Physicians increasingly are sharing patient health information, but are doing so more with patients than with other providers, according to a new data brief published by the Office of the National Coordinator for Health IT.
In what Sen. Lamar Alexander (R-Tenn.) called a "wrap-up session" during a hearing Oct. 1, focused on electronic healthcare records, the health committee chairman outlined five reasons to delay finalizing Stage 3 of Meaningful Use.
Once again, the venerable Institute of Medicine has published an important work on healthcare and patient safety, this time on diagnostic errors. The 369-page report, "Improving Diagnosis in Health Care," released Sept. 22, found that most of us will experience a misdiagnosis in our lifetime. And not surprisingly, EHRs and health IT are front and center in the report in both a positive and a negative way.
The American Medical Association continued its effort to reshape the Meaningful Use program, holding a second town hall meeting Sept. 29 to enable physicians to share their suggestions and experiences.
Despite the importance of electronic health record interoperability to improving the state of overall care delivered in the U.S., several hurdles remain to get to seamless patient data exchange between providers, according to a new Government Accountability Office report.
The Centers for Medicare & Medicaid Services has issued a new fact sheet on the 2016 Meaningful Use payment adjustment for eligible hospitals.
The United Kingdom's Care Quality Commission has recommended that the Cambridge University Hospitals NHS Foundation Trust be put on "special measures" in large part because of problems the Trust has had in implementing its new Epic electronic health record system.
Calls for Meaningful Use Stage 3 to be delayed are growing, with more than 100 House lawmakers adding their voices to the din.
Physicians will continue to adopt electronic health records even though the Meaningful Use program's funds have "dried up," according to Niam Yaraghi, a fellow at the Brooking Institution's Center for Technology Innovation.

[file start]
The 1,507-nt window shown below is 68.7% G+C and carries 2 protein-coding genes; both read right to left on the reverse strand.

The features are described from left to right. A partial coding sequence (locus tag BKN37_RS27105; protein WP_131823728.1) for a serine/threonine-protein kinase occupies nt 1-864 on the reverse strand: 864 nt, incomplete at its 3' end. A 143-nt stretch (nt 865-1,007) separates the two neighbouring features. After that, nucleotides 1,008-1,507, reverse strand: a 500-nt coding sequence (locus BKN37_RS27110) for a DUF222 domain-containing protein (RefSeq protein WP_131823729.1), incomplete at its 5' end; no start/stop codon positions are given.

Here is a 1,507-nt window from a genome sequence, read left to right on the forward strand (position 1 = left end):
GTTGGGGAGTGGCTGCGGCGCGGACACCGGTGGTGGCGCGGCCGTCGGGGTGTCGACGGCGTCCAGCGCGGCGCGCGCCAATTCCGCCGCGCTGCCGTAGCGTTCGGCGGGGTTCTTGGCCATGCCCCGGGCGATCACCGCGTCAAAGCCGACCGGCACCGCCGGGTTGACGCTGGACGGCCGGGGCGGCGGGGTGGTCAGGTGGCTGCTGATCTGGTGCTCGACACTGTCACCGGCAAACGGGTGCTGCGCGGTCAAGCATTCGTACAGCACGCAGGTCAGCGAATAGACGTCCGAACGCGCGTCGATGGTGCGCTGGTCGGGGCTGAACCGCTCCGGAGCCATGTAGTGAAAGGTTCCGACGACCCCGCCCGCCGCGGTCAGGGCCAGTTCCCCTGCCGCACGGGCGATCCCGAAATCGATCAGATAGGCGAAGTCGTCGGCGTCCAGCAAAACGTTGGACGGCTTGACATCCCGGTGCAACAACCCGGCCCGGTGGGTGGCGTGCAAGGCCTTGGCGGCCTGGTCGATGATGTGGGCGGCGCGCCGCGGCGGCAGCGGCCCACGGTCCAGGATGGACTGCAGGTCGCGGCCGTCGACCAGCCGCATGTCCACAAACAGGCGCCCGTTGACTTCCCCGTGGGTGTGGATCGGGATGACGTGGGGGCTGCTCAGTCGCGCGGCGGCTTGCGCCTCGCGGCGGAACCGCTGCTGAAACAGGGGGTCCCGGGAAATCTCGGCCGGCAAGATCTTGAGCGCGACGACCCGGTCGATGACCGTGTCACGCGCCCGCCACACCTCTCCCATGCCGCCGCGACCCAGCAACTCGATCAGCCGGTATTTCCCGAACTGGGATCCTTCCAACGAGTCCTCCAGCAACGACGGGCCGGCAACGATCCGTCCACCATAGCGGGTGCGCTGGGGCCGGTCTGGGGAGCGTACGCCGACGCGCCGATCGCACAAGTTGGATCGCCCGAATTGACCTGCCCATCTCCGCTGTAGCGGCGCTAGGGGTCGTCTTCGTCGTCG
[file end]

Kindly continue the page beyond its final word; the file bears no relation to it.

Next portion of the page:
The Oklahoma Health Care Authority has made incorrect Medicaid electronic health record incentive payments to healthcare professionals totaling $888,250, as well as several other mistakes, according to a new report from the Department of Health and Human Services' Office of Inspector General.
Two hospitals in the District of Columbia have been sued for charging "illegal" and "excessive" fees to patients for providing them with copies of their electronic health records.
Using data from HealthInfoNet, Maine's health information exchange, researchers have created an electronic medical record-based online risk model to predict the healthcare resources patients would need six months out.
Many electronic health records are a "burden" to the integration of primary care and behavioral health, requiring providers to resort to workarounds, according to a study in the Journal of the American Board of Family Medicine.
It's not often that you see one report hedge its bets so often regarding whether something is working. But that's exactly what the Robert Wood Johnson Foundation's (RWJF) annual health IT report does regarding the Meaningful Use program.
The number of physicians adopting electronic health records continues to rise, with more than eight of 10 ambulatory care physicians using an EHR, according to a data brief from the Office of the National Coordinator for Health IT.
The Office of the National Coordinator for Health IT has announced that it is providing $1 million in grants to support health information exchange and care coordination among providers that are not eligible for incentives from the Medicare and Medicaid Meaningful Use program.
Switching from a homegrown electronic health record system to a commercial one in a hospital's emergency department greatly increased the frequency of task-switching by physicians, which can have a negative impact on patient safety, according to a study published recently in the Annals of Emergency Medicine.
The HITECH Act has helped initiate "significant" progress in the use of health IT, but has fallen short of its goal to create an efficient and effective healthcare system with the advanced use of health IT, according to a Robert Wood Johnson Foundation report.
The American Medical Association (AMA) and 41 medical societies have asked Department of Health and Human Services Secretary Sylvia Mathews Burwell and Office of Management and Budget Director Shaun Donovan that the rule implementing Stage 3 of the Meaningful Use program be "paused."
At a hearing of the Senate Committee on Health, Education, Labor & Pensions, Chairman Lamar Alexander (R-Tenn.) said that Meaningful Use Stage 3 should be delayed until 2017 and phased in based on the program's success thereafter.